1 Paul, an apostle1 commissioned not from men, nor by2 man, but by3 Jesus Christ4 and God the Father5 who raised him from the dead6, 2 and all the brothers who are with me to the churches of Galatia7, 3 grace to you and peace from God our Father and the Lord Jesus Christ 4 who gave himself for8 our sins, that he might rescue us from the present evil age9 according to the will of our God and Father, 5 to whom be the glory forever10, Amen.
This starts our study of Paul's letter to the Churches in Galatia. This letter represents one of four letters that Paul wrote that contains significant theological truths. The other three letters are Romans, 1Corinthians, and 2 Corinthians. We will attempt to unlock the Greek in this letter and try to pull Paul's theology out in order for us to apply it today.
Paul wrote this letter in response to "missionaries" that had come down from the Jerusalem church and taught to the Churches in Galatia that they had to start following the Jewish law in order to "complete" their salvation. In the process, they also made some accusations to the churches about Paul. This letter is Paul's rebuttal.
A few things about Paul: 1. He was a Pharisee Jew. 2 Greek was his native language. 3. Paul's "Bible" was the Septuagint (the Greek translation of the Old Testament). 4. Paul grew up outside of Israel. 5. Paul received the Gospel directly from Jesus, in person, on Paul's journey to Damascus.
1 ἀπόστολος (an apostle)
An apostle is “one who is sent with a message”. Disciples are just students, but apostles are educated in the message and are sent out to tell that message to others. Although “apostle” was a normal term of anyone that was sent with a message, by the time of Paul’s writing, it had become a title for important people among the Christian churches. An apostle was “commissioned” to be sent out. In Paul’s case, he was commissioned by God and not by any man.
2 δι ̓ (by)
3 διὰ (by)
or “through”. Paul’s message was not derived by man’s understanding. Paul’s message was given by Jesus Christ.
4 Χριστοῦ (Christ)
“The anointed one”.
5 θεοῦ πατρὸς (God the Father)
Paul, being a Jew, would have never used the actual name of God, YHWH. Instead, he keeps with the Septuagint by using θεὸς (God) with the added “Father”. Also, much can be said about the prepositional phrase “by Jesus Christ and God the Father”. In Greek, when a preposition has two direct objects, it adds a sense of being one or being collective. There is also a reason that Jesus Christ appears first in this phrase. The risen Lord was the one who had appeared to Paul as he traveled to Damascus. Paul received the message that he was commissioned to preach from Jesus at that time. Paul emphasizes that the only way that Jesus could have commissioned him was by “God the Father raising him from the dead”.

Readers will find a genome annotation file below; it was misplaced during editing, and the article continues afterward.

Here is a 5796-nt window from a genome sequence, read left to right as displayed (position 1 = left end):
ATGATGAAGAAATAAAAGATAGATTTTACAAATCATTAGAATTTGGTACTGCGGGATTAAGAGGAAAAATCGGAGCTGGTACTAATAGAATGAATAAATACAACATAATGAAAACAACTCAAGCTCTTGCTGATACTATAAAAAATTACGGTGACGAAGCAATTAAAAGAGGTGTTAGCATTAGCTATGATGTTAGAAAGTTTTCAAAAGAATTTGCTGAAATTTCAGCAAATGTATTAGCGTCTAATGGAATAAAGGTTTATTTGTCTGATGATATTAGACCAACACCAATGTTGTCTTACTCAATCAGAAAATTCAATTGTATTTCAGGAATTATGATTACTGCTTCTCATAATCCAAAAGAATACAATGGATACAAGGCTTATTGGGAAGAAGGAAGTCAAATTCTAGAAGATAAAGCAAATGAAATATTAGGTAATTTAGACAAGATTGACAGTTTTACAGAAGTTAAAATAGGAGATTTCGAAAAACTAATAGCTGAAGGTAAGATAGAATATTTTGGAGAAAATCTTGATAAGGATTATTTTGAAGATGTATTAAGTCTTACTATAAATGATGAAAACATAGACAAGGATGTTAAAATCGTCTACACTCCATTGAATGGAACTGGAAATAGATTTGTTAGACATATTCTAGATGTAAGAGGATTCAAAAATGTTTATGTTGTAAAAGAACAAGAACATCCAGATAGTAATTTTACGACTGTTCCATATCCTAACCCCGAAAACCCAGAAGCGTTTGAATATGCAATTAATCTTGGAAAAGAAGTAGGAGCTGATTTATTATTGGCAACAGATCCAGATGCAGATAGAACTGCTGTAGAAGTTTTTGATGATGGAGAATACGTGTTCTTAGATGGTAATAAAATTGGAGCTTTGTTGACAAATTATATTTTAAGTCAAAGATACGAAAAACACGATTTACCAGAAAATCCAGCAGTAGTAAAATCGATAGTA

6 ἐκ νεκρῶν (from the dead)
“Dead” here is presented in the plural. Perhaps a better translation would be “from among the dead” or “from the dead ones”.
7 The letter would have gone to one church in the province and then passed on to the others. We know that is how Paul wanted it to be because he actually pens some of the letter himself and wants the church members to see it. (Galatians 6:11, Ἴδετε πηλίκοις ὑμῖν γράμμασιν ἔγραψα τῇ ἐμῇ χειρί. -- See what big letters I wrote to you with my own hand. ) The letter would have been dictated under Paul’s direction except for the “big letters” that he wrote. It is most likely, that each church would have written a copy of the letter for local reference.
8 ὑπὲρ (for)
or “in behalf of”. It could be that Paul means that Jesus became “sin” and died as a replacement of our sins. It most likely means that Jesus became the “sacrifice” for our sins, thus in doing so, our sins are forgiven.
9 The “present evil age” is not necessarily the world in which the church members live, but probably represents the evil that is in the world. For the purpose of this letter, this would include the false teachings of the so- called “apostles” the came from the church in Jerusalem.
10 εἰς τοὺς αἰῶνας τῶν αἰώνων (forever)
Greek: “into the ages of ages”.
Γαλάτας 1·1 Παῦλος ἀπόστολος οὐκ ἀπ ̓ ἀνθρώπων οὐδὲ δι ̓ ἀνθρώπου ἀλλὰ διὰ Ἰησοῦ Χριστοῦ καὶ θεοῦ πατρὸς τοῦ ἐγείραντος αὐτὸν ἐκ νεκρῶν, 2 καὶ οἱ σὺν ἐμοὶ πάντες ἀδελφοὶ ταῖς ἐκκλησίαις τῆς Γαλατίας, 3 χάρις ὑμῖν καὶ εἰρήνη ἀπὸ θεοῦ πατρὸς ἡμῶν καὶ κυρίου Ἰησοῦ Χριστοῦ 4 τοῦ δόντος ἑαυτὸν ὑπὲρ τῶν ἁμαρτιῶν ἡμῶν, ὅπως ἐξέληται ἡμᾶς ἐκ τοῦ αἰῶνος τοῦ ἐνεστῶτος πονηροῦ κατὰ τὸ θέλημα τοῦ θεοῦ καὶ πατρὸς ἡμῶν, 5 ᾧ ἡ δόξα εἰς τοὺς αἰῶνας τῶν αἰώνων, ἀμήν.